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Layers of hell

Posted on March 6, 2018

Before reading this post, please read these two articles Your coding conventions are hurting you and The madness of layered architecture. If you understood them and agree with the point, stop reading now. I have nothing to add. Those articles are perfect. The reason I am writing another one is most of the people I work with are still convinced that layers and conventions solves problems better than code that fits the solution best. I have written twice about writing code that does not add any real value, it's just there because programmers are so used to do things one way even if it makes no sense. One is about anemic model the second about interfaces.

TLDR; version

Conventions and established rules do not lead to better code. The decision process which preceded the creation of those conventions and the context of that decision does.

Original problem

What I want to describe is very general, but the discussion erupted around specific code. So I will describe it first.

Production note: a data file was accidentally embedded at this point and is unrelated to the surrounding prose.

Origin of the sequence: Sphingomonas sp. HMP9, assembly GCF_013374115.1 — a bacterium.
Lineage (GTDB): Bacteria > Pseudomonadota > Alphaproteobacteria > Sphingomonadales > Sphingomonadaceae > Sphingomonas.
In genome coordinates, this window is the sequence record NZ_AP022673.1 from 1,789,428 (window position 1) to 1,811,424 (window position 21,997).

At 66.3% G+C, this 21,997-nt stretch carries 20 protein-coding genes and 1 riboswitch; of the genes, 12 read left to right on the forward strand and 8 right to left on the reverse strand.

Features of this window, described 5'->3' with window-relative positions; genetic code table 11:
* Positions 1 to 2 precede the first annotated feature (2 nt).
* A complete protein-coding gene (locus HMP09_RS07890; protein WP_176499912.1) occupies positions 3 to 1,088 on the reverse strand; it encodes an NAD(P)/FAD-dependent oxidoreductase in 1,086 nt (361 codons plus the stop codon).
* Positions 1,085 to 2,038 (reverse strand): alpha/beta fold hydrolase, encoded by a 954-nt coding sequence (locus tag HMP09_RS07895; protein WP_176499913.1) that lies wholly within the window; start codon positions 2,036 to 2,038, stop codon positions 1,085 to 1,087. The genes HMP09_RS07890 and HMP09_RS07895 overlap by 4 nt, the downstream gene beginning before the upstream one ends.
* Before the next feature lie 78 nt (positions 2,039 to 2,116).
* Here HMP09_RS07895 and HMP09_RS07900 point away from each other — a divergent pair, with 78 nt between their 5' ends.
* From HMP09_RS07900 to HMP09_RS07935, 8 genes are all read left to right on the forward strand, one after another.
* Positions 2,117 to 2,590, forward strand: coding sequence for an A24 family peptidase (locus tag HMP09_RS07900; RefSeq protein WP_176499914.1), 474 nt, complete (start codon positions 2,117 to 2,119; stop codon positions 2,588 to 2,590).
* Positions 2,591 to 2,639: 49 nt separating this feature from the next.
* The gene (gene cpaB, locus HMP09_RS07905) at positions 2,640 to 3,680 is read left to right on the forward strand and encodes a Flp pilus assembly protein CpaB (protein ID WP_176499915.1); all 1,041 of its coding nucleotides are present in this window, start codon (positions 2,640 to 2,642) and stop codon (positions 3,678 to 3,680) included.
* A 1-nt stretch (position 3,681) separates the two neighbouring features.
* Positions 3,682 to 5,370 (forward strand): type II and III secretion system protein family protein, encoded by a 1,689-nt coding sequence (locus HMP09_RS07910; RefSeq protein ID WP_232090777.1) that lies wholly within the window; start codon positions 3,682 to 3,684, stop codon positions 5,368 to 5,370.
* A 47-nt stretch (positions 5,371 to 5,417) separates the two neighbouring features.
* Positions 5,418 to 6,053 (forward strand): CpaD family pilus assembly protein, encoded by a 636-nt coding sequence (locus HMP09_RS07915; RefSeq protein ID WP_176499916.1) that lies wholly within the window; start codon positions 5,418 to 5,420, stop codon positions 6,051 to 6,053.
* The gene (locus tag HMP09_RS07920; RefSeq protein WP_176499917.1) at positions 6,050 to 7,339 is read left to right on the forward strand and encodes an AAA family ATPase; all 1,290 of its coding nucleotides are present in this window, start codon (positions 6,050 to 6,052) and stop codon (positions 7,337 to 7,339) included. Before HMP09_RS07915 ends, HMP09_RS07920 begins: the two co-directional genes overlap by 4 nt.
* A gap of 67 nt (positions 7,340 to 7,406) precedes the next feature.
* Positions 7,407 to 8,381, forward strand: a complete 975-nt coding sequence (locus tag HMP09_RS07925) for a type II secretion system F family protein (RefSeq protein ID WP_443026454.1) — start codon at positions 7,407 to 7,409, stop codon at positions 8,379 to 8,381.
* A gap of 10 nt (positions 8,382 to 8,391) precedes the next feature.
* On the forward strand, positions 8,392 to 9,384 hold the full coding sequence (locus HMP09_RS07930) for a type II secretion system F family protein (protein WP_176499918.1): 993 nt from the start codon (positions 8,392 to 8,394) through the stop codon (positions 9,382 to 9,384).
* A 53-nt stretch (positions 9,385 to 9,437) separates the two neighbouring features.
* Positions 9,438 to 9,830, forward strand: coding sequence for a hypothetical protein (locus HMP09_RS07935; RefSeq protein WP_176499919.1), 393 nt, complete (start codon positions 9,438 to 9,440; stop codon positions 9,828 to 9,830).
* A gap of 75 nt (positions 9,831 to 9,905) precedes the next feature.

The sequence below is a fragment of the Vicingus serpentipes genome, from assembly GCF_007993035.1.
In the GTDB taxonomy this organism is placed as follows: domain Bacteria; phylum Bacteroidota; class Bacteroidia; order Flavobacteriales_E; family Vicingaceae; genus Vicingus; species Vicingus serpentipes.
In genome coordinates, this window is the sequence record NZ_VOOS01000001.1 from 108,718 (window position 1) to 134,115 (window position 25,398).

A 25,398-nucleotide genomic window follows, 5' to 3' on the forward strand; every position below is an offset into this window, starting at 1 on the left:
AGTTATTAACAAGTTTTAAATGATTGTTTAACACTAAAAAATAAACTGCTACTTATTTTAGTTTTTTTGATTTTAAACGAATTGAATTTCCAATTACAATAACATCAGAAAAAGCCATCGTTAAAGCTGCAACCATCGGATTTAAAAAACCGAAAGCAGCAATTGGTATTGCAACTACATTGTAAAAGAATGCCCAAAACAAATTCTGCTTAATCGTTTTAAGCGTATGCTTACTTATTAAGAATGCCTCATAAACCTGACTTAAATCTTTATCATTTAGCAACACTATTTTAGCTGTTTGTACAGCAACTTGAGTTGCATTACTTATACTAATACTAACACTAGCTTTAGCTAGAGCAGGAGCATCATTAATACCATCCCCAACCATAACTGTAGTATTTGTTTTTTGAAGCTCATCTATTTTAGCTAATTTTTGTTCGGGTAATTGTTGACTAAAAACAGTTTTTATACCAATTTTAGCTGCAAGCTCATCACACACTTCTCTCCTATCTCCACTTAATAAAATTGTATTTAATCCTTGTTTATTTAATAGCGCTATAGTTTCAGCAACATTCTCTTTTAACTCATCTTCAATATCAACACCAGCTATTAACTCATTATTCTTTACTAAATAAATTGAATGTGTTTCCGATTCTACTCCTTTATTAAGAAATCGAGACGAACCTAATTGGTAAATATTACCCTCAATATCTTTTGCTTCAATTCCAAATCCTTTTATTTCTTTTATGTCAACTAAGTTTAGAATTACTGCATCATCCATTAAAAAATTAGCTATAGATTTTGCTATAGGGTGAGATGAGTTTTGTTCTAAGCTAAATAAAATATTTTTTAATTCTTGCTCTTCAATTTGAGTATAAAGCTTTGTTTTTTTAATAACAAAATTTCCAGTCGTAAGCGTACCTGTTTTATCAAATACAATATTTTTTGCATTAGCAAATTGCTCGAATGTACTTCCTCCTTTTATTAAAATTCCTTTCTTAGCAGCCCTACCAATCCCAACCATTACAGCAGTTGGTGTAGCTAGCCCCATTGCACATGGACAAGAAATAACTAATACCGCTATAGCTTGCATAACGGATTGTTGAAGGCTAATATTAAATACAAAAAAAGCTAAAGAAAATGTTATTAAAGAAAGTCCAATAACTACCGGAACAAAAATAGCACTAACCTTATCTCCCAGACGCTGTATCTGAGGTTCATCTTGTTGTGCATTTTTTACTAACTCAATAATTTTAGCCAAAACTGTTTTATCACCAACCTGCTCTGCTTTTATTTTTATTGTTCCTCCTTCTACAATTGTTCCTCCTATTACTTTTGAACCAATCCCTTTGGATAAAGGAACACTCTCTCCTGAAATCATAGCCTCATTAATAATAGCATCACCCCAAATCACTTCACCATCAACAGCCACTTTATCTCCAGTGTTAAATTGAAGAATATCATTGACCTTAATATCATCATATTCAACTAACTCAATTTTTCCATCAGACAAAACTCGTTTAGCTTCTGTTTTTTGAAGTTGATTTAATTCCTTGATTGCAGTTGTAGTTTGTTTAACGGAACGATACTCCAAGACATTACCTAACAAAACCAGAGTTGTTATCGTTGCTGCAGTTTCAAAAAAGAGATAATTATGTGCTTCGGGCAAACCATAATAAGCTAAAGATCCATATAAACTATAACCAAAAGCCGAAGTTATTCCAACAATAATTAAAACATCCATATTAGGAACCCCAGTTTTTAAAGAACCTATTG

The component I am writing right now is a translation component of API. There are lots of services on one side (with ugly api sometimes) but the goal is to have single API and the complexity of the services and ugliness of old APIs is hidden behind a facade.
We call it an API Adapter module. It is written in spring boot, map struct and feign. Typical task is: translate one DTO of new API into one or more DTOs of old API (using mapstruct mostly) and call the corresponding services (feign clients).

Naming again?

Naming, the hardest problem in computer science. How would you call the class where this all happens? Since it is also exposing the endpoints of new API we called it *Controler. We got also Mappers and Clients (both generated classes) which are dependencies of those controllers. Is it ok to have only `Controller` that does all the work without any additional layer?


Adding @RestController and its mappings does not add another responsibility to the class. The class is completely usable without this functionality. This responsibility is added by runtime environment (spring context). The code without applying any annotation processor (aspects, proxies, etc..) does only what is inside its methods not a bit more.

The layer Objection